Experiences of children must shape recovery planning

The Association of Directors of Children’s Services has published a new paper on the impacts of coronavirus on children and their families.

The paper attempts to capture both the challenges as well as the opportunities of the pandemic, and sets out the association’s early thinking on the strategic risks that need addressing in order to ensure children are safe, cared for and thrive in their education and beyond.

ADCS says that the impact of the pandemic on children’s physical, mental and emotional health and well-being cannot be underestimated, especially considering that children and young people have faced months of disruption to their lives and sacrificed months of their education for the health and safety of us all.

The pandemic has heightened the challenges many children and families are facing, from poverty and poor quality housing to access to technology, safe places to play and food and laid bare stark inequalities in our society that cannot be ignored.

Furthermore, coronavirus has increased cost pressures on councils who have a legal duty to set a balanced budget. ADCS says that three injections of emergency funding have helped but a longer-term financial settlement is needed, one which enables us to invest meaningfully in early support for families. Beyond funding, consideration over the robustness of the children’s system as a whole and its capacity to meet the needs of children and families, now and in the future, is necessary.

In planning for the re-set and recalibration, there are myriad strategic, practical and policy considerations requiring careful co-ordination. It is vital that local and national partners work together for the benefit of children and young people and there is cross government accountability for how policies affect children’s outcomes.

The paper includes a series of immediate asks of the government, including: a review of responses to the first phase of the pandemic to inform what comes next; and for the government to implement the principle recommendation in Sir Michael Marmot’s 2020 review of health inequalities in England, as well as his specific recommendations to address the inequalities children face, including increasing spending on the early years and ensuring the allocation of funding is proportionately higher for more deprived areas, reducing levels of child poverty and putting equity at the heart of national decisions about education policy and funding.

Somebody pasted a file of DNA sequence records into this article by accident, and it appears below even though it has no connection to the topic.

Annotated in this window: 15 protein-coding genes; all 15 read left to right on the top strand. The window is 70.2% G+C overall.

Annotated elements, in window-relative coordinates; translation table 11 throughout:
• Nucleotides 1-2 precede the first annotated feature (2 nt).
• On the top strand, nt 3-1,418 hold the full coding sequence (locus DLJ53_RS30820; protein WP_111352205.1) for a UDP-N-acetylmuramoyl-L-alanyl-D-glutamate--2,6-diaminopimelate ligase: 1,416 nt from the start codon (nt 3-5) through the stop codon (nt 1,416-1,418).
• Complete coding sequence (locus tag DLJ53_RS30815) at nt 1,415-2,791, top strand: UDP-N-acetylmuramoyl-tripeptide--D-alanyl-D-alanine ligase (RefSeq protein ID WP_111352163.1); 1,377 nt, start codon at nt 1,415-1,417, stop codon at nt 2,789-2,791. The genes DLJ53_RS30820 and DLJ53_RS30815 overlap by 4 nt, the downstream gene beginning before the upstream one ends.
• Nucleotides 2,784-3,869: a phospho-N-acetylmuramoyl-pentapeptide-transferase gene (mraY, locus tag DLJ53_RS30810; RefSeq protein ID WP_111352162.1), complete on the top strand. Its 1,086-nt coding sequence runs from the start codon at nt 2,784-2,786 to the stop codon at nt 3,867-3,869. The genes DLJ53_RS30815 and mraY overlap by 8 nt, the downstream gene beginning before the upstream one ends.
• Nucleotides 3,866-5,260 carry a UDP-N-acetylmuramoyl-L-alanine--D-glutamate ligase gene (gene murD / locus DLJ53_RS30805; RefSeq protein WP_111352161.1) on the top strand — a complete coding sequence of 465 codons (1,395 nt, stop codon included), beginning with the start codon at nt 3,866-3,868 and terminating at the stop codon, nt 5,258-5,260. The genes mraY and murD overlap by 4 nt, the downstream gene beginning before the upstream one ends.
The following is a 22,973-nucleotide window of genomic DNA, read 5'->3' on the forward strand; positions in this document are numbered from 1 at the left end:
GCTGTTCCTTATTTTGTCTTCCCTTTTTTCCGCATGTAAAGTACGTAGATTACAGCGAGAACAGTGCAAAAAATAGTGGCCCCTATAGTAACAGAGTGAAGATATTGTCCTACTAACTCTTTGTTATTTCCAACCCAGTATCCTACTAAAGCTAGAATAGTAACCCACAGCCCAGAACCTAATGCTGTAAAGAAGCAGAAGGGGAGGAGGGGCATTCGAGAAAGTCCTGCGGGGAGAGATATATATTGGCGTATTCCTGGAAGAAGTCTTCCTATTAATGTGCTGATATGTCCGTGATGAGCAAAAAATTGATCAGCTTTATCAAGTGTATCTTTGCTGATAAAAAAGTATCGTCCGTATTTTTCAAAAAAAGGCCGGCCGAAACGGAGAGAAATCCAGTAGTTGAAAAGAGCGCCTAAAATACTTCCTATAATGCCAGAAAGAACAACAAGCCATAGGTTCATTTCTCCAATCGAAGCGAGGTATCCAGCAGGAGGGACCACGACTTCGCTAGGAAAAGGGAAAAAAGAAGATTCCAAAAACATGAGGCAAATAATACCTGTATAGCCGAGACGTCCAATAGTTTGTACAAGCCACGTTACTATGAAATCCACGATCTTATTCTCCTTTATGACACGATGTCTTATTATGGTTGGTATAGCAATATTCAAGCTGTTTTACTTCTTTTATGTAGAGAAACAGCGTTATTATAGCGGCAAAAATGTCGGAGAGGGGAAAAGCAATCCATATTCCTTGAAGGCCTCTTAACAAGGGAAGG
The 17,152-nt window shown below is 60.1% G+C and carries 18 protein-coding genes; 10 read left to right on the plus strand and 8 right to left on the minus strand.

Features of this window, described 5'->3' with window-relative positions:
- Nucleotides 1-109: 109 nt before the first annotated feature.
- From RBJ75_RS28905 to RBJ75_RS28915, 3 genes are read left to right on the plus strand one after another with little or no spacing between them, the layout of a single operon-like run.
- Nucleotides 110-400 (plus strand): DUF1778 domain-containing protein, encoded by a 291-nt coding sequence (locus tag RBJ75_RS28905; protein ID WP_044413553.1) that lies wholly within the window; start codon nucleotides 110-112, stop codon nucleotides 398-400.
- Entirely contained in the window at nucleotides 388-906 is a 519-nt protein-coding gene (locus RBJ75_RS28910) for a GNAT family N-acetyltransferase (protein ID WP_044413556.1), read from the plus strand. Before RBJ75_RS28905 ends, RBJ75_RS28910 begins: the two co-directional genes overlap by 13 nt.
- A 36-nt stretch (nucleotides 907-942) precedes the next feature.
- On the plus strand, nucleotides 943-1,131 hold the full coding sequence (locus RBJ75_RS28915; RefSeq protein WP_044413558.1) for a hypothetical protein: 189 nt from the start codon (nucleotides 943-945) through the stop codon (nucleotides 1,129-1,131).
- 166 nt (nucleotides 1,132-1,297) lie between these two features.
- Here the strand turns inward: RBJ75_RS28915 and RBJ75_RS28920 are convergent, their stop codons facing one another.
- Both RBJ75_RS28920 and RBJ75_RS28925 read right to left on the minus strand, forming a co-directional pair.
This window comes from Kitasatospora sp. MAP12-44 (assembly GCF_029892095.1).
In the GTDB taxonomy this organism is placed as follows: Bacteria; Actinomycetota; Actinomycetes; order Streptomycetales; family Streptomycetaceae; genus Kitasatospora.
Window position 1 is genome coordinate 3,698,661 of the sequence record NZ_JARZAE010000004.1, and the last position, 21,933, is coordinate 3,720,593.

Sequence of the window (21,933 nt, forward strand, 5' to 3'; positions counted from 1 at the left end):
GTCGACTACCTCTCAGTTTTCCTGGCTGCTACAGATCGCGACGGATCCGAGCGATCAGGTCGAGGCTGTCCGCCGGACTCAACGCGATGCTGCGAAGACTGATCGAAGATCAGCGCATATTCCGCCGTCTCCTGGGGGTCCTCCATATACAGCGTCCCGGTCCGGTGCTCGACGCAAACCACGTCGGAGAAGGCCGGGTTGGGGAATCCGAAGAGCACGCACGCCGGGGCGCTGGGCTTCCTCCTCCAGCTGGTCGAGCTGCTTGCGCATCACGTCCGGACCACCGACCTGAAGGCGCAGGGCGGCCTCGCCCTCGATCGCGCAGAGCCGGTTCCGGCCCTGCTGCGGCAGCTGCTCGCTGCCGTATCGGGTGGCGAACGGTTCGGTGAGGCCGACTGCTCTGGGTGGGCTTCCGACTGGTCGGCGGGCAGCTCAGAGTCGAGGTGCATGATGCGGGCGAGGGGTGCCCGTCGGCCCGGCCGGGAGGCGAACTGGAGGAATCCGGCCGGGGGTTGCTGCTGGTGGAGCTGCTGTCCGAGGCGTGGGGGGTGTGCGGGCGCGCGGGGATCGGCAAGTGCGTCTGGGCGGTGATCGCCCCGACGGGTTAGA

Jenny Coles, ADCS President, said: “Although Covid-19 appears to pose a lower risk of infection to children and young people, we are concerned about the secondary impacts of the virus on them. Surveys undertaken in lockdown highlight increased fear, anxiety and loneliness amongst children and young people and many children have been unable to access support services they rely on. Children are in danger of being the long term victims of the disease, like they have been with austerity. This is why ADCS is calling on government to put children and their outcomes at the core of national recovery planning.

“To achieve a country that works for all children in a post-Covid-19 world, long term strategies to close the gap in terms of education, health and poverty are urgently needed. Just before the pandemic transformed our way of life and laid bare the inequalities in this country, Sir Michael Marmot published a review of the health of the nation which found a deterioration usually only evident following a ‘catastrophic’ economic or political shock, such as the breakup of the Soviet Union. The report suggests austerity is driving rising levels of child poverty and stalling life expectancies outside of London. The key recommendation was the initiation of an ambitious health inequalities strategy, led by the Prime Minister and a Cabinet-level cross-departmental committee. There can be no delay in levelling up the inequalities faced, children’s life chances and all of our futures depend on it.”